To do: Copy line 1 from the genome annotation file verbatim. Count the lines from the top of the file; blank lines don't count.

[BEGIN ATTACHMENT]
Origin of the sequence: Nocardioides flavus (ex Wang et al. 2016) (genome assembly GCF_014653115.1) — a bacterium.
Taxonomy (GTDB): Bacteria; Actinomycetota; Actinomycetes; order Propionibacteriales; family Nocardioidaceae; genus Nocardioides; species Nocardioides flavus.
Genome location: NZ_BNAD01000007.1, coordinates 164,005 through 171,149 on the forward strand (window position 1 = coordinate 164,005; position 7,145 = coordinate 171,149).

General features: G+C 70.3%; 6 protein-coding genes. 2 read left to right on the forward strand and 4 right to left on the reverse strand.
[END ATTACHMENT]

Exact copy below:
Origin of the sequence: Nocardioides flavus (ex Wang et al. 2016) (genome assembly GCF_014653115.1) — a bacterium.